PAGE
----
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Hospitals Have Less Capacity Than Missouri’s COVID-19 Website Shows, Federal Data Indicate

Intensive Care Unit hospital beds occupied with COVID patients in Missouri are ending the month at nearly 74 percent capacity and climbing.
Photo Illustration-Carlos Moreno/KCUR 89.3-AP Photo/Rick Bowmer
Federal data suggest that Missouri is overestimating its hospital capacity.

Some doctors say Missouri's official hospital capacity data is exaggerated because it includes beds that aren't staffed by health care workers.

Missouri hospital officials have been warning this week that their facilities are running low on space as the number of COVID-19 patients in the state hits its highest level so far.

Although Gov. Mike Parson and the state’s COVID-19 dashboard suggest that plenty of hospital space remains, newly updated federal data and the state hospital association undermine that contention.

Missouri saw continued increases in COVID-19 hospitalizations this week, with the number of patients hospitalized with the novel coronavirus jumping to a record high 1,612 people on Thursday, according to state data.

Doctors at the University of Kansas Hospital, which serves patients from both Kansas and Missouri, said on Thursday that they had opened an overflow intensive care unit to cope with the unprecedented numbers of patients they've admitted.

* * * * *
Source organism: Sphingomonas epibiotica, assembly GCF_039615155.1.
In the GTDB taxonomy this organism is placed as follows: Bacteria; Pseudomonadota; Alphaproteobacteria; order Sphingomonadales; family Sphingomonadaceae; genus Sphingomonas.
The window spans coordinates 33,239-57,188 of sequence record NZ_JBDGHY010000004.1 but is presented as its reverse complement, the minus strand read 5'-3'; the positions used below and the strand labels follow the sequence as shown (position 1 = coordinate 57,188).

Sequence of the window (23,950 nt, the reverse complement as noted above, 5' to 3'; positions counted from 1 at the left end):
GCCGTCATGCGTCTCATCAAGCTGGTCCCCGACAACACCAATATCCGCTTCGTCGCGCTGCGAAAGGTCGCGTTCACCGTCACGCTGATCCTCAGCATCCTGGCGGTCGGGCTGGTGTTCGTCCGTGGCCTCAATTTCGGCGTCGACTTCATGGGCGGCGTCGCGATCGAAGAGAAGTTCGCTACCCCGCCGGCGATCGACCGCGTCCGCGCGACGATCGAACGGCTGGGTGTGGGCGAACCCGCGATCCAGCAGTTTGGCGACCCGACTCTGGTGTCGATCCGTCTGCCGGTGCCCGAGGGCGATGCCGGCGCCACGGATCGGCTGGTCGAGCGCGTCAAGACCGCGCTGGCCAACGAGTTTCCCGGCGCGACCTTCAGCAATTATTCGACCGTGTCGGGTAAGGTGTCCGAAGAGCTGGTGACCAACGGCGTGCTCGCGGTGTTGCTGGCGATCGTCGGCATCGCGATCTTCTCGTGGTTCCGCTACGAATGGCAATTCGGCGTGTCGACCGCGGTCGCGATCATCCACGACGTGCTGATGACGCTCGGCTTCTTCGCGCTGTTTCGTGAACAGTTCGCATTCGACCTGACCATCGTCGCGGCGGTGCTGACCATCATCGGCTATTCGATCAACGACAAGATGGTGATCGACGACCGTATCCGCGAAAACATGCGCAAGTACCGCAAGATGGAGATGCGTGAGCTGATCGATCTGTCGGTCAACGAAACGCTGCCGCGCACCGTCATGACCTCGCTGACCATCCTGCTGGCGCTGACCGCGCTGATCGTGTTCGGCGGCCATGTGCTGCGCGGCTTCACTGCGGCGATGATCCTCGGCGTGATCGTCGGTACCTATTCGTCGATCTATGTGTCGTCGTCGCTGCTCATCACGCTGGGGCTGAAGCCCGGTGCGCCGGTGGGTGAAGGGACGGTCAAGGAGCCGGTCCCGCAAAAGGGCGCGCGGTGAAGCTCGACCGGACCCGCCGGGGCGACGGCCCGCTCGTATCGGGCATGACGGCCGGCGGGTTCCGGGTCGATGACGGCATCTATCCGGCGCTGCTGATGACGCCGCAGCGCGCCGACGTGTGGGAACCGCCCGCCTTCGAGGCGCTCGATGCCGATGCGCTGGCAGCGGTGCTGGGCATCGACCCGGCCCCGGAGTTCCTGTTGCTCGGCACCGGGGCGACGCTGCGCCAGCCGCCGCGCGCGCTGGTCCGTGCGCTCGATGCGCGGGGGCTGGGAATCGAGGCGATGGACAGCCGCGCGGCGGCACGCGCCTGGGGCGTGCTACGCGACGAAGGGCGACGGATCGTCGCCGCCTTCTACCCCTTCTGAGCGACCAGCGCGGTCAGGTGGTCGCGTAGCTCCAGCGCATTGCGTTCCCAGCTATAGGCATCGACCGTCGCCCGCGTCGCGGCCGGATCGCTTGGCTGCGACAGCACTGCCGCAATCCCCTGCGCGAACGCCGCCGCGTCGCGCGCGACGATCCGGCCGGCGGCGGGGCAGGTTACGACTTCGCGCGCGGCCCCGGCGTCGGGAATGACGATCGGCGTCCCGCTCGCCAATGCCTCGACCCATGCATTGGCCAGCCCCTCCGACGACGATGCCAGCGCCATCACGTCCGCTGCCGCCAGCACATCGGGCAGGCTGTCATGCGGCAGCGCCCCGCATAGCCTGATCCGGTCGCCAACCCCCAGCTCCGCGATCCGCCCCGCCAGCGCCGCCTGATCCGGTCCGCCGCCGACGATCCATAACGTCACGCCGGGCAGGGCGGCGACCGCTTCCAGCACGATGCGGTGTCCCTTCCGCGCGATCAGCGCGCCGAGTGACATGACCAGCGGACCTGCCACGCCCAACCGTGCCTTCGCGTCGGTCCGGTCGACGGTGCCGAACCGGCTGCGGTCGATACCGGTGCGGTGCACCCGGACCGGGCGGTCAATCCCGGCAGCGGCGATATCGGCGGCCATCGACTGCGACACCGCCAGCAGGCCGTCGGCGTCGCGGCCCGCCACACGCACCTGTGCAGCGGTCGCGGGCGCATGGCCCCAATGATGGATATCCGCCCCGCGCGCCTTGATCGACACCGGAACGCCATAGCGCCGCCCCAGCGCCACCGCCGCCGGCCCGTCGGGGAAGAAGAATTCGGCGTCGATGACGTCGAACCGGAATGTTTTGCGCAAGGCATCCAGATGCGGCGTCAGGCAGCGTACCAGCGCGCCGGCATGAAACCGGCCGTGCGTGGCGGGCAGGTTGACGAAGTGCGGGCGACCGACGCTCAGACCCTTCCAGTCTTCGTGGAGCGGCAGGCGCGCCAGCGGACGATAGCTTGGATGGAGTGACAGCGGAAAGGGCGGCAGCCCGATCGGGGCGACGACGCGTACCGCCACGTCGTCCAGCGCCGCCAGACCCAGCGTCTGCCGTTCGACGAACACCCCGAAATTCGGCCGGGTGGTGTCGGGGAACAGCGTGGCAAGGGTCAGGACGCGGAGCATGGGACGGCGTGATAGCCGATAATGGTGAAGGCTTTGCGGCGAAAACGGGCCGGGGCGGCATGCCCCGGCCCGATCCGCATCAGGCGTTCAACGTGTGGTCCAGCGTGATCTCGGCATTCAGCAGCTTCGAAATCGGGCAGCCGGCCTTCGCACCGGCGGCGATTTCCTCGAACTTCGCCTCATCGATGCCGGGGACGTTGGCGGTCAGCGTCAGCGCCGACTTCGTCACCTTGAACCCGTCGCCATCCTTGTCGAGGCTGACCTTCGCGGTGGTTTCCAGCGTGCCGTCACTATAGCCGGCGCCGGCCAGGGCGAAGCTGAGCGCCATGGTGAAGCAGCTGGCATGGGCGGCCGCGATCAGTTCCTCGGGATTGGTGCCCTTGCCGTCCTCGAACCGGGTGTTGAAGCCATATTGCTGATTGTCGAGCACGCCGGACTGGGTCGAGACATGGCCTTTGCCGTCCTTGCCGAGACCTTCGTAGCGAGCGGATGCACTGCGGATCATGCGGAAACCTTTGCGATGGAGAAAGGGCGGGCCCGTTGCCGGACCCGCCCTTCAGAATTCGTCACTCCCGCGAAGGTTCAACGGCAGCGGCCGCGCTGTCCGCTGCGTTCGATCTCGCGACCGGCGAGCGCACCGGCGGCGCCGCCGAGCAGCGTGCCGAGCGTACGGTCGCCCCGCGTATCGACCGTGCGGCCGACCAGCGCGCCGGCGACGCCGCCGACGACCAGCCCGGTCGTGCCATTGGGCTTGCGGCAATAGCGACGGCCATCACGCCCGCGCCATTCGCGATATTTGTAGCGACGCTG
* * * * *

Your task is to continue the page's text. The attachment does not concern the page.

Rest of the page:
Parson, however, stood by his claim that hospitals are managing the record numbers.

“I want to assure you that overall, our health care system is STILL meeting the demand,” Parson tweeted on Thursday.

As of Tuesday, the most recent day for which complete hospitalization data is available, the COVID-19 dashboard maintained by Missouri's health department showed a total of 2,794 intensive care units throughout the state, with 1,883 of those units occupied by patients. That leaves only one third of the total supply available for use. COVID-19 patients accounted for 479 of the ICUs occupied, according to the dashboard.

But federal data contradict those numbers. According to an update provided on Friday by the Department of Health and Human Services, the state has just 78% of the total ICUs shown on the dashboard on Tuesday.

The federal data also show fewer hospital beds than reported by the state. While the state’s dashboard said there were a total of 21,495 hospital beds, the federal database estimates the state had only 17,986 beds available.

The discrepancy may be due, at least in part, to differences in how available beds and ICUs are defined.

Missouri Department of Health and Senior Services spokeswoman Lisa Cox said that for its dashboard, the state uses the HHS definition of "All Hospital Beds," which may include staffed inpatient beds and outpatient beds as well as overflow, observation and surge beds.

The "inpatient beds" listed on the database updated on Friday include only staffed beds that are used by people admitted to hospitals.

Cox said the state health department was not aware of the federal ICU database. But she insisted the capacity numbers do not reflect the overall state of hospital capacity.